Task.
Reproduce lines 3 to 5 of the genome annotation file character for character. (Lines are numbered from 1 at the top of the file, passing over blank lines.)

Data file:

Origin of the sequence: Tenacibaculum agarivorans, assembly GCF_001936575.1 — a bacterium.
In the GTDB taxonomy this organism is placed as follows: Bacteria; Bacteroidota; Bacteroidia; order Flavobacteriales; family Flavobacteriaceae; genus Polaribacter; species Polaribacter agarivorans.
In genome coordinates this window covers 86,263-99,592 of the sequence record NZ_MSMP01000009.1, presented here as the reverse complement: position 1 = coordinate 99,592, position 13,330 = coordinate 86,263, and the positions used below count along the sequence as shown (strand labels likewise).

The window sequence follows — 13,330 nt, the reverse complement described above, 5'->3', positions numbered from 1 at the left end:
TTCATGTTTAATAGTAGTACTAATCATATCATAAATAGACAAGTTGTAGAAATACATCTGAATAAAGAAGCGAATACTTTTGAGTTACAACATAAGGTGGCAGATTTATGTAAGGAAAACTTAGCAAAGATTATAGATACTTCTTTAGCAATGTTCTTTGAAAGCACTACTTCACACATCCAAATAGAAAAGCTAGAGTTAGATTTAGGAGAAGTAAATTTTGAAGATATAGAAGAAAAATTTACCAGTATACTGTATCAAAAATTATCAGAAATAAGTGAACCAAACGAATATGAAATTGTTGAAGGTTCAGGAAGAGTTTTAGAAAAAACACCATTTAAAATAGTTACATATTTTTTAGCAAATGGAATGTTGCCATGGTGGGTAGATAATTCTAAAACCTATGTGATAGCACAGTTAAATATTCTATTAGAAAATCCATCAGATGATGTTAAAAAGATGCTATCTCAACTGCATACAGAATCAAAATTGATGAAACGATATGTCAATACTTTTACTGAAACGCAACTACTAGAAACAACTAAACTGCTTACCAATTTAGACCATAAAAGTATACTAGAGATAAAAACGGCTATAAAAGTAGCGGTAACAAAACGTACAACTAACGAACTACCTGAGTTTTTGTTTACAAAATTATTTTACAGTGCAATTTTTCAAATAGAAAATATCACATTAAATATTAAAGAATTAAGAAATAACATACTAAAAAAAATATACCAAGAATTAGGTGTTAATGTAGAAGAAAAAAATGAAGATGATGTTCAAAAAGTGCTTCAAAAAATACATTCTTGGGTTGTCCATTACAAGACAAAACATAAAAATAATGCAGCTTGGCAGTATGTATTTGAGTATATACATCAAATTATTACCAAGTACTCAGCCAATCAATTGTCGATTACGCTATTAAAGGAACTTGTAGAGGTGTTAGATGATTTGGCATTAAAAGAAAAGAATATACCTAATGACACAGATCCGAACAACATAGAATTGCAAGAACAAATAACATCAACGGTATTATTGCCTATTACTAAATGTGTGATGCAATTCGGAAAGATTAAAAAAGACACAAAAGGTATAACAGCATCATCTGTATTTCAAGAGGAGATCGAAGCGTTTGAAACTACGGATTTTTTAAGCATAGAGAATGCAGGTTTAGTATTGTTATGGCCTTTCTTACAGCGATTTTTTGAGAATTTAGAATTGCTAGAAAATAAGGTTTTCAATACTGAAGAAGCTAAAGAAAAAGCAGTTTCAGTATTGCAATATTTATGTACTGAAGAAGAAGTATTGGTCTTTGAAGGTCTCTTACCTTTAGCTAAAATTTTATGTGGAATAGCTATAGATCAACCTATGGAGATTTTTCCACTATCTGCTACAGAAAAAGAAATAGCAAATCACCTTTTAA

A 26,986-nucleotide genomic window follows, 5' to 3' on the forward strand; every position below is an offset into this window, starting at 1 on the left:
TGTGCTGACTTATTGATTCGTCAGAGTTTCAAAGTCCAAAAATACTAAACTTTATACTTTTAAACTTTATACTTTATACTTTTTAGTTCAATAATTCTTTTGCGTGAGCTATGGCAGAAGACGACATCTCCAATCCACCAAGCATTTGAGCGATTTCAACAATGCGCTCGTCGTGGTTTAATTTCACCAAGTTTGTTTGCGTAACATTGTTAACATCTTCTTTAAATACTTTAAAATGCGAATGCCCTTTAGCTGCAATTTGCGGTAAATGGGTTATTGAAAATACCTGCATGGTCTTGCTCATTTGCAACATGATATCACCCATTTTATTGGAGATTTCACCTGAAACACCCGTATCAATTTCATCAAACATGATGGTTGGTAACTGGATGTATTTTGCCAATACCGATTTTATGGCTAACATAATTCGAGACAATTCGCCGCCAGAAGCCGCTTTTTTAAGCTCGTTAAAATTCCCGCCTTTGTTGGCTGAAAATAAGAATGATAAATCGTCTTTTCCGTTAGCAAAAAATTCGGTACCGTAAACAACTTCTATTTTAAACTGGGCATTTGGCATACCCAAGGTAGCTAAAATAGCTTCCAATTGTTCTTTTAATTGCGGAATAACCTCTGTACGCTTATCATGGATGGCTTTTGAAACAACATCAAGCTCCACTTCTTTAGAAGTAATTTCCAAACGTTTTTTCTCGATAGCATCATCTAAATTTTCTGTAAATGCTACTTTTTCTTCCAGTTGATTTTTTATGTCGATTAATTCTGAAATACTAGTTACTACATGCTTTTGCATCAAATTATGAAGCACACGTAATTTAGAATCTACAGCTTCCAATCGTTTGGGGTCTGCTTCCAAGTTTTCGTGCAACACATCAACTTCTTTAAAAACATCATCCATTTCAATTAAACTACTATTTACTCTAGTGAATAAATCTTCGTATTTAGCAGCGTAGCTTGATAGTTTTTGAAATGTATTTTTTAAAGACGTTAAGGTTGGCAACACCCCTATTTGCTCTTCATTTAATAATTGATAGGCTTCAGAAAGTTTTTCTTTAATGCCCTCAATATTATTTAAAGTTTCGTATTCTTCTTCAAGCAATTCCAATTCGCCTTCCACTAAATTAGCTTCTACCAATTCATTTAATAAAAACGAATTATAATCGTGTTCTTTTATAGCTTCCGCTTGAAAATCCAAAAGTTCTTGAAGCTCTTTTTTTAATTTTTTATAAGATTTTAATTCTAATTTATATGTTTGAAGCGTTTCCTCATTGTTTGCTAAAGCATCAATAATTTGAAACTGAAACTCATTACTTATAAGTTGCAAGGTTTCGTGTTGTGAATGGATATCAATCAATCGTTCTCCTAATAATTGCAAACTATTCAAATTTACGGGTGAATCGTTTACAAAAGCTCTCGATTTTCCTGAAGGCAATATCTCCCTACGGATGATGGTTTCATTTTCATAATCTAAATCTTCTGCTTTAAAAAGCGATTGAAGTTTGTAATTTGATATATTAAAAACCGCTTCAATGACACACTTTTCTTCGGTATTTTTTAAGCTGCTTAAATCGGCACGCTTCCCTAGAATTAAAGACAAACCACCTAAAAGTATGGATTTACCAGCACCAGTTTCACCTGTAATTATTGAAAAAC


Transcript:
In genome coordinates this window covers 86,263-99,592 of the sequence record NZ_MSMP01000009.1, presented here as the reverse complement: position 1 = coordinate 99,592, position 13,330 = coordinate 86,263, and the positions used below count along the sequence as shown (strand labels likewise).

The window sequence follows — 13,330 nt, the reverse complement described above, 5'->3', positions numbered from 1 at the left end:
TTCATGTTTAATAGTAGTACTAATCATATCATAAATAGACAAGTTGTAGAAATACATCTGAATAAAGAAGCGAATACTTTTGAGTTACAACATAAGGTGGCAGATTTATGTAAGGAAAACTTAGCAAAGATTATAGATACTTCTTTAGCAATGTTCTTTGAAAGCACTACTTCACACATCCAAATAGAAAAGCTAGAGTTAGATTTAGGAGAAGTAAATTTTGAAGATATAGAAGAAAAATTTACCAGTATACTGTATCAAAAATTATCAGAAATAAGTGAACCAAACGAATATGAAATTGTTGAAGGTTCAGGAAGAGTTTTAGAAAAAACACCATTTAAAATAGTTACATATTTTTTAGCAAATGGAATGTTGCCATGGTGGGTAGATAATTCTAAAACCTATGTGATAGCACAGTTAAATATTCTATTAGAAAATCCATCAGATGATGTTAAAAAGATGCTATCTCAACTGCATACAGAATCAAAATTGATGAAACGATATGTCAATACTTTTACTGAAACGCAACTACTAGAAACAACTAAACTGCTTACCAATTTAGACCATAAAAGTATACTAGAGATAAAAACGGCTATAAAAGTAGCGGTAACAAAACGTACAACTAACGAACTACCTGAGTTTTTGTTTACAAAATTATTTTACAGTGCAATTTTTCAAATAGAAAATATCACATTAAATATTAAAGAATTAAGAAATAACATACTAAAAAAAATATACCAAGAATTAGGTGTTAATGTAGAAGAAAAAAATGAAGATGATGTTCAAAAAGTGCTTCAAAAAATACATTCTTGGGTTGTCCATTACAAGACAAAACATAAAAATAATGCAGCTTGGCAGTATGTATTTGAGTATATACATCAAATTATTACCAAGTACTCAGCCAATCAATTGTCGATTACGCTATTAAAGGAACTTGTAGAGGTGTTAGATGATTTGGCATTAAAAGAAAAGAATATACCTAATGACACAGATCCGAACAACATAGAATTGCAAGAACAAATAACATCAACGGTATTATTGCCTATTACTAAATGTGTGATGCAATTCGGAAAGATTAAAAAAGACACAAAAGGTATAACAGCATCATCTGTATTTCAAGAGGAGATCGAAGCGTTTGAAACTACGGATTTTTTAAGCATAGAGAATGCAGGTTTAGTATTGTTATGGCCTTTCTTACAGCGATTTTTTGAGAATTTAGAATTGCTAGAAAATAAGGTTTTCAATACTGAAGAAGCTAAAGAAAAAGCAGTTTCAGTATTGCAATATTTATGTACTGAAGAAGAAGTATTGGTCTTTGAAGGTCTCTTACCTTTAGCTAAAATTTTATGTGGAATAGCTATAGATCAACCTATGGAGATTTTTCCACTATCTGCTACAGAAAAAGAAATAGCAAATCACCTTTTAA